Show notes

Do you have what it takes to change the world? Joining us on YAP this week is Jay Samit, a best selling author, serial entrepreneur and one of the world’s leading experts on disruption and innovation.

At its very core entrepreneurship is not about selling, it is about problem solving. For example  a company like Uber solves a problem for millions of people around the world by creating a simple and streamlined process of getting people from point A to point B. Jay Samit describes the disruptor mindset as looking at problems from a different point of view in order to generate new and creative solutions.In this era of constant innovation, it is becoming increasingly important for aspiring entrepreneurs to see how a new invention or discovery can change the world. For example, Sara Blakely, the founder of Spanx solved a very simple problem of women who wanted to wear pantyhose in the summer but didn’t think they looked stylish with open toe shoes.

As Jay Samit states during the interview: “Sara Blakely changed the world by coming up with spanx. Everybody laughed at her, everybody turned her down. But she was solving a problem that she knew women faced.”

Learning how to develop a disruptor mindset can help many of us on our journey to becoming the next big entrepreneur.  In this episode, Hala Taha and our guest Jay Samit discuss how having a disruptor mindset helps to fuel innovation and share simple tips on how to retrain our brains to view the world differently.

For more on Jay Samit follow him on Linkedin at and visit his website at

This episode of YAP is sponsored by our friends at Rethink Creative Group. They’re a digital advertising, marketing, and content creation agency focused on helping small to medium sized businesses. Guess what? As a YAP listener, you get a special gift if you work with them. Head over to


Solve a problem for a few friends, you’re popular. Solve a problem for a million people, you’re rich. Solve a problem for billion people, you’ve changed the world.


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What we are yapping about in this episode:

  • Jay Samit’s personal story [11:10]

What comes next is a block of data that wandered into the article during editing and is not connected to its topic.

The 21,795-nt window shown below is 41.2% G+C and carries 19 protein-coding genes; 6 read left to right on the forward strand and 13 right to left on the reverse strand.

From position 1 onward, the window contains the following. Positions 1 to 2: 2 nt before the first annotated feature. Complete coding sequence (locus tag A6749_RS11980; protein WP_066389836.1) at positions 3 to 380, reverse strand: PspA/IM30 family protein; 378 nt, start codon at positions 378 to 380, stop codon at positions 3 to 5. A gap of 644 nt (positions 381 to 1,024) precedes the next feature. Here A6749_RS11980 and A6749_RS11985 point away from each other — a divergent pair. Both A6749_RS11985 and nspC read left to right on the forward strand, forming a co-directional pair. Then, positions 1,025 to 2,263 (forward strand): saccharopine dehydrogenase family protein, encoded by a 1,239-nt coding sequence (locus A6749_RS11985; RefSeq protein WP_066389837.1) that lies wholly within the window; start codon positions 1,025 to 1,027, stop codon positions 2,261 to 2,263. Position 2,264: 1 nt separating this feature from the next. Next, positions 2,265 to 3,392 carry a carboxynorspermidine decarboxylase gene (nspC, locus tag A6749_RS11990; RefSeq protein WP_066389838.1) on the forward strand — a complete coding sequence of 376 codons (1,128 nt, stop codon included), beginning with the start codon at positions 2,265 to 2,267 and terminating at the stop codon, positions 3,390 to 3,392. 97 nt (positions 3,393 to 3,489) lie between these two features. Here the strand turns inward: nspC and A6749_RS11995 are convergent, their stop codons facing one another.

• Understanding the disruptor mindset  [07:37]
  • How to look at problems differently [15:40]
  • Understanding a business’s value chain innovation [23:53]

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Hala Taha:00:00Hey guys, young and profiting podcasts has just launched Yap Society on slack. It's a cool community where listeners can network and give us valuable feedback on the show. To Join Yap Society on slack, go to bitly/YAP society. That's bit dot l y slash Yap society and if you're already active, share the wealth and invite your friends. This episode of Yap is sponsored by our friends at rethink creative group. There are digital advertising, marketing and content creation agencyfocused on helping businesses of all sizes. They do everything from running your social media platforms for you to build on your website, running digital advertising to producing podcasts just like this. We've seen their work and trust me, they're awesome. They focus on generating results for their clients, which is why they've worked with over100 different clients across industries in the past four years. I partnered with them because I'm always asked to take on freelance marketing projects, but I simply don't have the bandwidth andthey're the only agency I would put my name behind.Hala Taha:00:56So if you're tired of marketing, that just doesn't work. You need to let these guys up. Good. and our listeners get a special gift if you sign up to work with them. That's, you are listening to Ya young and profiting podcast, a place where you can listen,learn, and profit. I'm your host Hala Taha and this week on Yap, we're featuring Jay Samit, a bestselling author who has been at the forefront of global trends for decades and recognized as one of the world's leading experts on disruption and innovation. He's a serial entrepreneur that has helped to start businesses that are worth billions now and his book disrupt you. Samit describes how you can take the same strategies that have helped shaped the world's most innovative companies and applied them to disrupt yourself and grow your career. Hi Jay. Thanks for joining young and profitingpodcast.Jay Samit:01:47My pleasure. Excited to be here.Hala Taha:01:49We are so honored to have you on the show and to help my listeners understand the caliber of leader and person you are. I just wanted to run down a